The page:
A long-running program to help Montanans with vision problems practice important skills is set to move to Billings after 15 years in Helena.
Each year, the Montana Association for the Blind brings together about 20 students for a summer orientation program.
“We teach those independent living skills that you need to have a good, fulfilling life – everything from how to walk with a white cane, to how to put toothpaste on a toothbrush without getting it all over the place, to doing laundry and dressing and things like that,” said Jocelyn DeHaas, executive director.
In addition to those basic classes, the program also offers electives in things like Braille, computer skills, woodworking, cooking, sewing and crafts.
DeHaas said the orientation fills an important need for this group of people.
“It’s life-changing, it’s transforming for people,” she said. “There aren’t too many programs for adults who lose their vision.”
The Montana Association for the Blind covers most of the costs for its students.
“Our founders really mandated that this would be a program that anybody could attend, rich or poor – that lack of money would not be a barrier,” DeHaas said.
The orientation program started in the 1940s. For about 15 years, the group has rented space at Carroll College each June and July to hold it. This year, however, DeHaas said they decided to look for a new location, after the amount it would take to rent there went up substantially. She estimated the organization’s costs would have risen from about $4,300 per student to about $5,800.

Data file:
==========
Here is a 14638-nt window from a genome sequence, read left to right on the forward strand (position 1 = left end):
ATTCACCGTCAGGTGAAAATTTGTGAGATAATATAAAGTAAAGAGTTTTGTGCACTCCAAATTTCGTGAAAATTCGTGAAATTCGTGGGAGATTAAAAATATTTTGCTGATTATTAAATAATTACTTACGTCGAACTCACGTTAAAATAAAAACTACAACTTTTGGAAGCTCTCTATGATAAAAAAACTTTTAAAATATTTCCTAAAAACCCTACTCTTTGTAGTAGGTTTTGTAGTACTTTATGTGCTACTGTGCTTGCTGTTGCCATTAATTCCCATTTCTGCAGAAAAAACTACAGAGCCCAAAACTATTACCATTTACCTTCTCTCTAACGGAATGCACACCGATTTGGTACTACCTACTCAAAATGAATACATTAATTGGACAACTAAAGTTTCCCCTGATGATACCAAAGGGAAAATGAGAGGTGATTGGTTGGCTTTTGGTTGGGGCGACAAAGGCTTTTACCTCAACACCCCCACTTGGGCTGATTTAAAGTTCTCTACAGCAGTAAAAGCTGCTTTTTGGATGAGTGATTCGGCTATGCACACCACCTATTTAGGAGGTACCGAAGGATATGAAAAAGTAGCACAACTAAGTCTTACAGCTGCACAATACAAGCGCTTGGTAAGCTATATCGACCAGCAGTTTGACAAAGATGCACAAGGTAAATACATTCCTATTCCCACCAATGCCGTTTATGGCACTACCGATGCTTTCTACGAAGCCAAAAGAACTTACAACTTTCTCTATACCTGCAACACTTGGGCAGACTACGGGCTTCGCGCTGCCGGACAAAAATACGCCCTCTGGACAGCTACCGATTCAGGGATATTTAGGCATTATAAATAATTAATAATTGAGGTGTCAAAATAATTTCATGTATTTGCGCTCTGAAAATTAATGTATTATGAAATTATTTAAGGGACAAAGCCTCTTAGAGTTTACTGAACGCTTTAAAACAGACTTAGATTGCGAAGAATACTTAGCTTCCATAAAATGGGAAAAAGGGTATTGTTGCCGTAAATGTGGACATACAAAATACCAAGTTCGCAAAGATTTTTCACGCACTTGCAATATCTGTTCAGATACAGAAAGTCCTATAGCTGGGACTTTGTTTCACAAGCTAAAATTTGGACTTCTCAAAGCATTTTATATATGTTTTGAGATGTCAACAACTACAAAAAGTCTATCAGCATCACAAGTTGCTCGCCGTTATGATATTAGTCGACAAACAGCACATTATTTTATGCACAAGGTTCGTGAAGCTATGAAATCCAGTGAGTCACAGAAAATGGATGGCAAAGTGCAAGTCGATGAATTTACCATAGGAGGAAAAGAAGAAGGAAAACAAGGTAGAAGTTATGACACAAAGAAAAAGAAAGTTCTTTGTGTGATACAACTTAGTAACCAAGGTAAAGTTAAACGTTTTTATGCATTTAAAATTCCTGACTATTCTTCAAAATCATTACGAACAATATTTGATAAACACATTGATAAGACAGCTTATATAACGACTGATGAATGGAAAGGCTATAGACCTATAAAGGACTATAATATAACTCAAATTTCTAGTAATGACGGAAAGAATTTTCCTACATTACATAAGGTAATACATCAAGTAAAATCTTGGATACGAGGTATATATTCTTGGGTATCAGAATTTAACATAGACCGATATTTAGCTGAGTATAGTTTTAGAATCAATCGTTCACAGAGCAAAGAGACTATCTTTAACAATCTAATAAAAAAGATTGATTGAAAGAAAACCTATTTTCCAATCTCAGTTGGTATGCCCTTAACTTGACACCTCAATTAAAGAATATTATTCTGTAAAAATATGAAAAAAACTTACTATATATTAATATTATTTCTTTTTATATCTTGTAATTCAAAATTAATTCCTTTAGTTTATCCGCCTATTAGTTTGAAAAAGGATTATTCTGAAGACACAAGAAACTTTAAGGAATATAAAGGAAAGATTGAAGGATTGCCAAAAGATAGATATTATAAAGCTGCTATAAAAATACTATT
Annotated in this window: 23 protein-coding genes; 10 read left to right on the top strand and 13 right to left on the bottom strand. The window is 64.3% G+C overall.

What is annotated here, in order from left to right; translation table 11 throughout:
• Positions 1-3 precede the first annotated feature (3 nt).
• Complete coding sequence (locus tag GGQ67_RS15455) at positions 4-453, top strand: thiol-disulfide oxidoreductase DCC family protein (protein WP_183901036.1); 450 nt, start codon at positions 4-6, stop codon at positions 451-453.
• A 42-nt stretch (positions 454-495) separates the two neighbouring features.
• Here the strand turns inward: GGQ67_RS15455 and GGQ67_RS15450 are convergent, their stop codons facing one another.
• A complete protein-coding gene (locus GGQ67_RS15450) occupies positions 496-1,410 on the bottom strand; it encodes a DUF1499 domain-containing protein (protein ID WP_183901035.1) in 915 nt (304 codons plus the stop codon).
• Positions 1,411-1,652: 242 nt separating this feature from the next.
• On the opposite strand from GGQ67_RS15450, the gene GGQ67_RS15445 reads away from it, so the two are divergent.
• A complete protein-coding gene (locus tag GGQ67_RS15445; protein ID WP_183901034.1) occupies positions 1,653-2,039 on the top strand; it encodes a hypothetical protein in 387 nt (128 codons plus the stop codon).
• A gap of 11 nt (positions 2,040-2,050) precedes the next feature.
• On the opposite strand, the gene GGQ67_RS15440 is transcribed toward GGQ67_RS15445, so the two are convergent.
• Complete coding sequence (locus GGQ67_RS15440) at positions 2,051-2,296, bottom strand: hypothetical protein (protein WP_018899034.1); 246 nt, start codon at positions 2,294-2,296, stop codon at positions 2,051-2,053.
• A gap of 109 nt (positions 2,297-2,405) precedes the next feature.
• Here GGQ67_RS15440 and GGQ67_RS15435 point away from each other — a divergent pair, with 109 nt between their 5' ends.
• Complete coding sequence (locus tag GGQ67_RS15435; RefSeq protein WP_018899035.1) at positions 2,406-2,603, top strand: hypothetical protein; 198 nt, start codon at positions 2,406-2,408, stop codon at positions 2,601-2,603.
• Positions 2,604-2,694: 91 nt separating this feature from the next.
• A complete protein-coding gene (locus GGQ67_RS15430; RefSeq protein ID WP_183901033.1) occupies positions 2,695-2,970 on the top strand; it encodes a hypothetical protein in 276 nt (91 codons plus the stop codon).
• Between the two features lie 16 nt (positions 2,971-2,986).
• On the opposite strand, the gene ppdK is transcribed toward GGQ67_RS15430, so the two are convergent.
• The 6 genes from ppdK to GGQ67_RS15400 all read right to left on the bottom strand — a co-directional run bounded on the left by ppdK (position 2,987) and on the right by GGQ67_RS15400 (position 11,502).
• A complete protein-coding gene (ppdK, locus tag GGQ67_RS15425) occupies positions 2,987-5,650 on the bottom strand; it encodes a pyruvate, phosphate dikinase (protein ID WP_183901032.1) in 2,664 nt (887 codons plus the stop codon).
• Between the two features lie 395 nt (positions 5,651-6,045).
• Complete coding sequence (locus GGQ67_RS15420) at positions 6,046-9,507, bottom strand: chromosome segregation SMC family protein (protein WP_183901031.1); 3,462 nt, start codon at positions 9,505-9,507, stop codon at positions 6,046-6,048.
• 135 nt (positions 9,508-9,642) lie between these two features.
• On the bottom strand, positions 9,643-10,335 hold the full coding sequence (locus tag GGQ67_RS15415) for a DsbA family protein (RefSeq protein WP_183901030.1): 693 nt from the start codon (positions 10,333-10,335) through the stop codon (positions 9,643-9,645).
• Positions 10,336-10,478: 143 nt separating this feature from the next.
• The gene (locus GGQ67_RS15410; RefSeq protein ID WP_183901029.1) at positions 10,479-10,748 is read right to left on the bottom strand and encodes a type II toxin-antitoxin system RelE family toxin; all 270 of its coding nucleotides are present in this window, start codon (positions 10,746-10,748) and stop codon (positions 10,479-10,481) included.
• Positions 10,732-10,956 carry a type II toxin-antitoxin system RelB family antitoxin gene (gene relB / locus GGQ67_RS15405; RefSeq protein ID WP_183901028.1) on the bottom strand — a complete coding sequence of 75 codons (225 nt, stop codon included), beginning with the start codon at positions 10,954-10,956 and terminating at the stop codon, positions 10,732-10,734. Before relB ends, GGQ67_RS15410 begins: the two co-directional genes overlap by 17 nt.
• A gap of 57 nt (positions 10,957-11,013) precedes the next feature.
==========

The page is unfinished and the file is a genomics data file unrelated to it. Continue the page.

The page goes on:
“That’s a lot of money for a nonprofit to raise, to make up that difference,” she said.
DeHaas said there were also more restrictions on how the association would be able to use the space at Carroll. She said they had previously used dorm rooms in Trinity Hall for their classrooms, as many classes have very few students. She said leaders wanted them to instead rent larger classrooms in other college buildings, because they didn’t want furniture moved out of dorm rooms.
DeHaas said MAB is now in talks to bring the orientation program to Rocky Mountain College in Billings.
“We’ll give it a try over in the east part of the state now,” she said.
DeHaas said they had liked holding the event in Helena because they had students from around Montana and Helena was a central location. She also said Carroll College and other Helena organizations have been great partners over the years, and that they are disappointed to have to move.
The Montana Association for the Blind will begin accepting applications for this year’s summer orientation in February. You can find more information about the program at MAB’s website , or by calling them at (406) 442-9411.